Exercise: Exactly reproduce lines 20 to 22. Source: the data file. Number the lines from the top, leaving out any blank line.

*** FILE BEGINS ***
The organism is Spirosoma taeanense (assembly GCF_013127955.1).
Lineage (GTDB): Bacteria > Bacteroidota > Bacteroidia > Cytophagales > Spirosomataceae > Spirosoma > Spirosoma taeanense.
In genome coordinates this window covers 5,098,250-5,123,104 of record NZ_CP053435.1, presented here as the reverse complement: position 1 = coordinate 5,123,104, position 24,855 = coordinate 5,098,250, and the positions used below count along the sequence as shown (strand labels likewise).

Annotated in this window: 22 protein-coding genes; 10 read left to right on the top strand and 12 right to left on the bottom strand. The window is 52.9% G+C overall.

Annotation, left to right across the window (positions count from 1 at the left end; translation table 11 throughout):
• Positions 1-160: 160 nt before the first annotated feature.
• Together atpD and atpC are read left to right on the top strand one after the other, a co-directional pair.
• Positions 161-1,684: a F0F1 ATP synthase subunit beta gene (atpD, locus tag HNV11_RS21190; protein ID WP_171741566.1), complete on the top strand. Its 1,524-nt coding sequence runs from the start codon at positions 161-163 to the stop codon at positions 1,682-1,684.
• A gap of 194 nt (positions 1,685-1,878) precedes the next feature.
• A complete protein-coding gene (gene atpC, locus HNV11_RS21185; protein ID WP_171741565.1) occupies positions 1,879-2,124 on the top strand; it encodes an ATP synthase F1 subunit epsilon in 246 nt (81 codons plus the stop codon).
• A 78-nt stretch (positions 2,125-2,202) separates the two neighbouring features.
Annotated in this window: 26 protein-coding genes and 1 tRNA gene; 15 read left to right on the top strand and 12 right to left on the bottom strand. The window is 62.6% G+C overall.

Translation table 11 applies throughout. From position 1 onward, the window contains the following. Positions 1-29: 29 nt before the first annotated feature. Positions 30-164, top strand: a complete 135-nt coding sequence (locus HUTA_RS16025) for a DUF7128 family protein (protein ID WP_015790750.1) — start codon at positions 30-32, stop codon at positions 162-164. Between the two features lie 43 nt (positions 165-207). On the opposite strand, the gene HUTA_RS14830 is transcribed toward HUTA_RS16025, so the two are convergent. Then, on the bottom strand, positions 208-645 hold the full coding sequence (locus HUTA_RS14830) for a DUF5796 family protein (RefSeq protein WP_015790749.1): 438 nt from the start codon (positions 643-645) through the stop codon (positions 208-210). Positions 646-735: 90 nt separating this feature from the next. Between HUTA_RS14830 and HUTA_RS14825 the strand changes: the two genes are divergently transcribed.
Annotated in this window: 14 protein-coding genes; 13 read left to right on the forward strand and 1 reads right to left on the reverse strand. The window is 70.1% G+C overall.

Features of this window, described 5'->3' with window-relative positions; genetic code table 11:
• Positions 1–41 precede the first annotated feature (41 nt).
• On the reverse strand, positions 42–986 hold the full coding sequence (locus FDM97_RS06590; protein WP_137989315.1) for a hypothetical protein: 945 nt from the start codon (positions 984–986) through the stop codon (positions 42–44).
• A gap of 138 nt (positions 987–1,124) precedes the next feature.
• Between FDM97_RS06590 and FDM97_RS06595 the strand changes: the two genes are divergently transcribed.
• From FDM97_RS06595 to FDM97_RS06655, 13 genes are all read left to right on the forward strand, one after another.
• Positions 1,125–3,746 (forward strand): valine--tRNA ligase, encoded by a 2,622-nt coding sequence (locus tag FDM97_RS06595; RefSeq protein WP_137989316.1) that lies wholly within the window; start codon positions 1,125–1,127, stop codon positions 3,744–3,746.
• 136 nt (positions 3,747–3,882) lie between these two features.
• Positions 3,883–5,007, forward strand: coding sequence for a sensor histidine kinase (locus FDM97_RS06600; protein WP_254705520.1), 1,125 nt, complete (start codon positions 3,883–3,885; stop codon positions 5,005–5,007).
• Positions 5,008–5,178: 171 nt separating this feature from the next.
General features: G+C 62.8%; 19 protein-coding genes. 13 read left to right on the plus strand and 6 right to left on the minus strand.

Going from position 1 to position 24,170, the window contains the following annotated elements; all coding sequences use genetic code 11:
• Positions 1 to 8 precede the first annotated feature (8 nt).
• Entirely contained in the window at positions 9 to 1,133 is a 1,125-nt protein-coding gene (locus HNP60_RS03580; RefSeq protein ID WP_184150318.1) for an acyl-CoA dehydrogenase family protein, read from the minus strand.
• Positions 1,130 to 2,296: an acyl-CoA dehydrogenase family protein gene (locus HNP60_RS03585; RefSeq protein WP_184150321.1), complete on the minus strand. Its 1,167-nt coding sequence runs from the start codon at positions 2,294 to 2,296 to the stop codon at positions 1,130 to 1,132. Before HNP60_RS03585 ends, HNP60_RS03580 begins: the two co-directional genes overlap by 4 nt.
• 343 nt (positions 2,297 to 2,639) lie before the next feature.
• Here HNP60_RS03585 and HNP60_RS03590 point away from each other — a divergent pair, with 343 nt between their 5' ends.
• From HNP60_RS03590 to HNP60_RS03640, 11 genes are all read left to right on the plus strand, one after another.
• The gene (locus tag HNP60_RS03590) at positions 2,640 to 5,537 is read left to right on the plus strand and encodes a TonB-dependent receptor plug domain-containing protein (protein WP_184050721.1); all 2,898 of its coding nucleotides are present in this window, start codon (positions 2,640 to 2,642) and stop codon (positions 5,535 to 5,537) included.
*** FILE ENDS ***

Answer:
• From FDM97_RS06595 to FDM97_RS06655, 13 genes are all read left to right on the forward strand, one after another.
• Positions 1,125–3,746 (forward strand): valine--tRNA ligase, encoded by a 2,622-nt coding sequence (locus tag FDM97_RS06595; RefSeq protein WP_137989316.1) that lies wholly within the window; start codon positions 1,125–1,127, stop codon positions 3,744–3,746.
• 136 nt (positions 3,747–3,882) lie between these two features.